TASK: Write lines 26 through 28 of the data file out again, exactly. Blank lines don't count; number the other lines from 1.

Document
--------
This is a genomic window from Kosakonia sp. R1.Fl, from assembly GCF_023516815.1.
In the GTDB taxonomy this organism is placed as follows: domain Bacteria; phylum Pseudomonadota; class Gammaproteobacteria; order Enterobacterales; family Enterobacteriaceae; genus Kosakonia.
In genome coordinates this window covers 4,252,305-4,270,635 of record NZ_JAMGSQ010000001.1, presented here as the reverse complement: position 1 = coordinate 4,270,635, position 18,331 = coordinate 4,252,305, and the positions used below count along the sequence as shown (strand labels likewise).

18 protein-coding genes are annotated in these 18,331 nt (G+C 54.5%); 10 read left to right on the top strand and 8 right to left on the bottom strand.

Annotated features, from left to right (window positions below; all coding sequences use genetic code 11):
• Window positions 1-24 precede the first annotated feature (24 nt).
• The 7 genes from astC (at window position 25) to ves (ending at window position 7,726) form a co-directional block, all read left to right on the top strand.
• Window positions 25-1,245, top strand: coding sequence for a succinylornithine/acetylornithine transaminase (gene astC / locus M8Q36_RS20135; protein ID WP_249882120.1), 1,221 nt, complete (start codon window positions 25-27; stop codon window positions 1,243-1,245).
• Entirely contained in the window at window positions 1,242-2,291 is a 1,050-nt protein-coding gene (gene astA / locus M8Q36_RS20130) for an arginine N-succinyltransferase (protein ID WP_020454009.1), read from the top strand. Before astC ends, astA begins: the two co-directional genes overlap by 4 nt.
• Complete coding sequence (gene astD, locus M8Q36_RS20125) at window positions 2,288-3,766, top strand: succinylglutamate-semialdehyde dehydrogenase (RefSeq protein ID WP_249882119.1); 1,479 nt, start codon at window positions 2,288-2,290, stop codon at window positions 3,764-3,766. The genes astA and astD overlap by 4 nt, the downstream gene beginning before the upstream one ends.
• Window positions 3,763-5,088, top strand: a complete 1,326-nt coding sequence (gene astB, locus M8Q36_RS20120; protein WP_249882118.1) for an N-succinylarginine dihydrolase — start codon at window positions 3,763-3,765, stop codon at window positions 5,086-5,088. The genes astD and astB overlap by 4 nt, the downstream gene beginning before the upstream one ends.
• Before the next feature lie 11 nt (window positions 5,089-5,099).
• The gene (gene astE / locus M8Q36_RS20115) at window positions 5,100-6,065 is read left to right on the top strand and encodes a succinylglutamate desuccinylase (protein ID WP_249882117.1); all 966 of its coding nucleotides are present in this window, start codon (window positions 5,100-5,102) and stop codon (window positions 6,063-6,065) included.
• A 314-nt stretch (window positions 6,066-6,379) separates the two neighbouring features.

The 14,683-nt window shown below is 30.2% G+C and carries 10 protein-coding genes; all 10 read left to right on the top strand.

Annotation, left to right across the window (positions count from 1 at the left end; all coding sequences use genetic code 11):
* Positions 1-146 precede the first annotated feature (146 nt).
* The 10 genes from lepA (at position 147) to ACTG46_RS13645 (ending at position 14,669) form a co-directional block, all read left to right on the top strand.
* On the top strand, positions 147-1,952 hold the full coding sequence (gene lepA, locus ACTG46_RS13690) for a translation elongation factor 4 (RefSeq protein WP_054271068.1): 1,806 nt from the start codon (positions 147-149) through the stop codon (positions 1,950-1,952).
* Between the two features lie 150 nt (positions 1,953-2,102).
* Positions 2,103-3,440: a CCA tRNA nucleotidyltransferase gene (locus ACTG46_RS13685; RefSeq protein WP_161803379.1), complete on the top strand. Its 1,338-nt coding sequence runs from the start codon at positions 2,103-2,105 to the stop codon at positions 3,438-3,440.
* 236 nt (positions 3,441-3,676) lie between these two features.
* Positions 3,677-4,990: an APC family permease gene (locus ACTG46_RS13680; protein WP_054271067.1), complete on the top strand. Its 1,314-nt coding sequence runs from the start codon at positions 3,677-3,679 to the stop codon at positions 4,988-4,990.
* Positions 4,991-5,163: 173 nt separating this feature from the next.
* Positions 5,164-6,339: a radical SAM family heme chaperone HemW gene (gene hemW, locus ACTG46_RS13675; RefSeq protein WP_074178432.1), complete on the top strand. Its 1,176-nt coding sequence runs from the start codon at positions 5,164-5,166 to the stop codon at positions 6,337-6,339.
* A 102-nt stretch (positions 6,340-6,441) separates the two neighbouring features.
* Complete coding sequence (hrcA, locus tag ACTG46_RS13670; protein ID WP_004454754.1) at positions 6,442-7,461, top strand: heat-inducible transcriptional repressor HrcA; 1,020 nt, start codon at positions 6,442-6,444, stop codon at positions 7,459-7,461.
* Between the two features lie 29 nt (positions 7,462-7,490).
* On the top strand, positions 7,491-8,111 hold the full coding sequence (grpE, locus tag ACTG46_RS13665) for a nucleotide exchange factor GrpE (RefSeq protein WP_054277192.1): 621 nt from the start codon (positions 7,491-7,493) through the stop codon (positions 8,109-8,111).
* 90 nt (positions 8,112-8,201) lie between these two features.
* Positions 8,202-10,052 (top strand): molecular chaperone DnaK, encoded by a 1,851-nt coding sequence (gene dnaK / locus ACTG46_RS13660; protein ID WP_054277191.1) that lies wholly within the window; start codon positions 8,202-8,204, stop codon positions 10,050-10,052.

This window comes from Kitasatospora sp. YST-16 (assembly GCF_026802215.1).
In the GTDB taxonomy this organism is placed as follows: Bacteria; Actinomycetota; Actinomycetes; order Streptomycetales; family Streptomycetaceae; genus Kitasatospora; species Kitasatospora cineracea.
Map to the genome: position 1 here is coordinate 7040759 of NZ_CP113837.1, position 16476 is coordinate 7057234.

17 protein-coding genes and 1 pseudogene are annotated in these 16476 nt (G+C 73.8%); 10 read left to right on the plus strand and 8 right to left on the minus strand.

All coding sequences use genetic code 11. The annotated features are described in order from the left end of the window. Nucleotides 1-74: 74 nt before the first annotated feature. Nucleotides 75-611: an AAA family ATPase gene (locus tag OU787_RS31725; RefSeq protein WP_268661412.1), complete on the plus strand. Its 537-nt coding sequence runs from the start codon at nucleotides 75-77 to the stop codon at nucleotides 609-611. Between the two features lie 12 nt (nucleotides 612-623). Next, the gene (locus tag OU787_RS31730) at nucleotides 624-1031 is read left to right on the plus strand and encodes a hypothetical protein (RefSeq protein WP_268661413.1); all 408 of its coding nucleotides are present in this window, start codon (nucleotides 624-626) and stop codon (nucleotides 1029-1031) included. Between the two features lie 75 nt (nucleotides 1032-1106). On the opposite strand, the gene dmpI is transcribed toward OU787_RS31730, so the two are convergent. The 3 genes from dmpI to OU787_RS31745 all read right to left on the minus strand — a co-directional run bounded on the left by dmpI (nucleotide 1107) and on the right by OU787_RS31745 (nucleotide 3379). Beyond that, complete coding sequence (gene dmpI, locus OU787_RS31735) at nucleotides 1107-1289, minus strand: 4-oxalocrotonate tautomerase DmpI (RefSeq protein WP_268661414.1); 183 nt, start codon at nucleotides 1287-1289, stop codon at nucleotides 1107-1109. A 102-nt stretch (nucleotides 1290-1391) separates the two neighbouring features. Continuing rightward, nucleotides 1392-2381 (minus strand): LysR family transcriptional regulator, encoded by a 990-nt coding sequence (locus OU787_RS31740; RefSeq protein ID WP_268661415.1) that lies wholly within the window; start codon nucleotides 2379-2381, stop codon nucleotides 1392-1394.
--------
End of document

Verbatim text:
* A 102-nt stretch (positions 6,340-6,441) separates the two neighbouring features.
* Complete coding sequence (hrcA, locus tag ACTG46_RS13670; protein ID WP_004454754.1) at positions 6,442-7,461, top strand: heat-inducible transcriptional repressor HrcA; 1,020 nt, start codon at positions 6,442-6,444, stop codon at positions 7,459-7,461.
* Between the two features lie 29 nt (positions 7,462-7,490).